GUWAHATI, Oct 7 � Contrary to the norms of civic uplift, Guwahati, a major city of the country, has by this time earned the name of a �flood city� derisively because of the ubiquitous flash flood it is facing these days during the rainy days. It is soon earning the derisive name of the �city of venom.� No matter, this city boasts itself as the gateway to the North-eastern part of India.
The city has by this time earned one more contemptuous name of a dirty city because of the obnoxious garbage littering on its roads and localities. But what remains to be acknowledged by most of the people is the fact that the city has gradually been acquiring huge quantities of toxins from the dirt and the sewage its own people are generating, to transform itself into a poisonous city.
Read these two sentences provided by the State Public Information Officer (SPIO) of the Office of the Chief Executive Officer (CEO) of the Guwahati Metropolitan Development Authority (GMDA) to RTI activist Rohit Choudhury.
The sentences are � �For treatment of raw sewage, the city it is dependent on individual septic tanks (ST). However, proposal for a sewage plan for the city was submitted to the MoUD (Ministry of Urban Development) and it is under active consideration.�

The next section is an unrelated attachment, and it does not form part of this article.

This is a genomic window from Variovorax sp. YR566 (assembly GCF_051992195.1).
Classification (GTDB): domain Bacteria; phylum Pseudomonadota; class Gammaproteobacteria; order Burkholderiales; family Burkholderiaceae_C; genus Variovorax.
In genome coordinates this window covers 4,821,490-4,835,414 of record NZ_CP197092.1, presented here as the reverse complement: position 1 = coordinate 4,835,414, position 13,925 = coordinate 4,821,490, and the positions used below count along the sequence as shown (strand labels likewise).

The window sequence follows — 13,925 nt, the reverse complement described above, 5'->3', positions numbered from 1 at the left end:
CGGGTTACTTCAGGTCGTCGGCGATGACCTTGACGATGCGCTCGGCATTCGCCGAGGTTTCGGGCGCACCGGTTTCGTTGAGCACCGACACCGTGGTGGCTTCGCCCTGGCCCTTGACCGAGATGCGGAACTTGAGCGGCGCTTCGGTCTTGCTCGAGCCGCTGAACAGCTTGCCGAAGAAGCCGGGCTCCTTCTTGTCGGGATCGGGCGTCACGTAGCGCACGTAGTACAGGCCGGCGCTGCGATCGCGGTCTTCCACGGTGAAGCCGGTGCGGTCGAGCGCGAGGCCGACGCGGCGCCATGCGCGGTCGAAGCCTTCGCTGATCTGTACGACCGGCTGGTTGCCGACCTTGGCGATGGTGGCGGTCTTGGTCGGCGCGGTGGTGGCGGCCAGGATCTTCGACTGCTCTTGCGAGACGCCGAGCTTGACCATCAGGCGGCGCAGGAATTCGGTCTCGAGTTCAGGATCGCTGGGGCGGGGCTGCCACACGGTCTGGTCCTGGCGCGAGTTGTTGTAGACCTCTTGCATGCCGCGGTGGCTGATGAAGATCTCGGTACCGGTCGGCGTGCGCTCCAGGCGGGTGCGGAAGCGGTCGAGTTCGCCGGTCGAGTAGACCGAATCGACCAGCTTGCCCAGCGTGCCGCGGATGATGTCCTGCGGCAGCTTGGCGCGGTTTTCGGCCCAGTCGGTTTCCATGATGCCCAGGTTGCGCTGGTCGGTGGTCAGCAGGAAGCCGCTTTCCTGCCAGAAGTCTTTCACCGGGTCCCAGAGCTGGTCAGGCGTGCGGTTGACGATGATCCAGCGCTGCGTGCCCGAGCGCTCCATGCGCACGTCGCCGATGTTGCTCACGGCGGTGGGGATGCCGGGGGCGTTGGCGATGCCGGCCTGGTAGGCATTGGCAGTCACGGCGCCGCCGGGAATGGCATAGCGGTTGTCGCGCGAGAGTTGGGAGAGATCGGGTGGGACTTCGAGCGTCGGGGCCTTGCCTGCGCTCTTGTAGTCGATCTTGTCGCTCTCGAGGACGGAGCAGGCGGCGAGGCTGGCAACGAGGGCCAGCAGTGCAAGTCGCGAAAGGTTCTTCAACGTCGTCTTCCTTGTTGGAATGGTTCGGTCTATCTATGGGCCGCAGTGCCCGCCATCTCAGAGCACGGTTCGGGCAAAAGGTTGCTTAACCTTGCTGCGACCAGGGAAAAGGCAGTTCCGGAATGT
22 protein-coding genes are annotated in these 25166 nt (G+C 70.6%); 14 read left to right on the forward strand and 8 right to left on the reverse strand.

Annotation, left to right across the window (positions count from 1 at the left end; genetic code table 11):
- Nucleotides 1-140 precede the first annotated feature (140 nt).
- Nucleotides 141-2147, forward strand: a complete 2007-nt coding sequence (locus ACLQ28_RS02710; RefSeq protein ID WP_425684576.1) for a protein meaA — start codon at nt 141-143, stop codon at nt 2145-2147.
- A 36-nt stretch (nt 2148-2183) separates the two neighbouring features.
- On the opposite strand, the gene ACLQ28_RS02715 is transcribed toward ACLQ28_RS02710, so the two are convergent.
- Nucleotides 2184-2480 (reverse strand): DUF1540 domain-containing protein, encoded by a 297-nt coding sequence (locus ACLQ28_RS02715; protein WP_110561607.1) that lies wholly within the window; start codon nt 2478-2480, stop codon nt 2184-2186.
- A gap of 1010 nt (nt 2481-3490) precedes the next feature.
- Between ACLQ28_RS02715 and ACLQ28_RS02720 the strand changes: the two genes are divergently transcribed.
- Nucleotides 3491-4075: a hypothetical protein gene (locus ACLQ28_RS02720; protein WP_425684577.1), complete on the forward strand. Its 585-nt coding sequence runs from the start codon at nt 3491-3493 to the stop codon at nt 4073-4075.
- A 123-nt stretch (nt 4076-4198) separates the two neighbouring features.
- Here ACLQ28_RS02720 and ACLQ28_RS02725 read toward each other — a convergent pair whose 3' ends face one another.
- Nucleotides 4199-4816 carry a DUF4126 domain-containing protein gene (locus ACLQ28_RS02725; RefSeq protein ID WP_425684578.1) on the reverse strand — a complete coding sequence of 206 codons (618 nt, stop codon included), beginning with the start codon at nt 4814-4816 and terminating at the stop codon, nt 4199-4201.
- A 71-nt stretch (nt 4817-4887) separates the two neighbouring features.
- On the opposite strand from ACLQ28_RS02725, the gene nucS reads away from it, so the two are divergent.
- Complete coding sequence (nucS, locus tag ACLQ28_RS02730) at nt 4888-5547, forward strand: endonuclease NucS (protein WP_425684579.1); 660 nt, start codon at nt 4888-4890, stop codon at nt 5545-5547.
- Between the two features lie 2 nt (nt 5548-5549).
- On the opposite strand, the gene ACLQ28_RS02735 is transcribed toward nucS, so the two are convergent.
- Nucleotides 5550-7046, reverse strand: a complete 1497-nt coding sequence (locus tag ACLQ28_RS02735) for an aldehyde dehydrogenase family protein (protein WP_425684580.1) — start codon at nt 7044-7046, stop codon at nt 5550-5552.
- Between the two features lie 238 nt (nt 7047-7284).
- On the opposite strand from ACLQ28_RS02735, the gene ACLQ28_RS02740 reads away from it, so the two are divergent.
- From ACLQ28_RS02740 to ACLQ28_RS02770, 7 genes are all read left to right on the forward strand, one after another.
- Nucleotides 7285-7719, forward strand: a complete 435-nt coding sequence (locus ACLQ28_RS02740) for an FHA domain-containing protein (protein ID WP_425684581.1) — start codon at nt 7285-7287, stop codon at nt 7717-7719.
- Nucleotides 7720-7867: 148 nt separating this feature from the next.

These two sentences were sent to Choudhury in reply to his query � �Is there any mechanism that exists, where raw sewage of Guwahati city is being treated before being discharged? If yes, kindly provide the details of the same.�
Choudhury also wanted to know the details as to where the untreated sewage is being discharged, if there is no mechanism for the treatment of the sewage of Guwahati city.
In reply to this query of Choudhury, the GMDA SPIO told him � �Keeping aside the provision of septic tank of individuals, the other part of sewage, i.e. used bath water, and kitchen discharge are seen to be discharged into stormwater drain system of the city.�
The SPIO also told Choudhury that, at present for the Guwahati city as a whole, there is no sewage treatment plan. However, sewage treatment plans (STP) are there in certain areas like the Maligaon Railway colony, Noonmati colony of the IOC, and the IIT Guwahati campus. GMDA also constructed an STP (1.5 MLD capacity) at the entrance of Borsola Beel.
These three questions and the GMDA answers to them are self-explaining in so far as the type of hygienic condition existing in Guwahati, said the observers.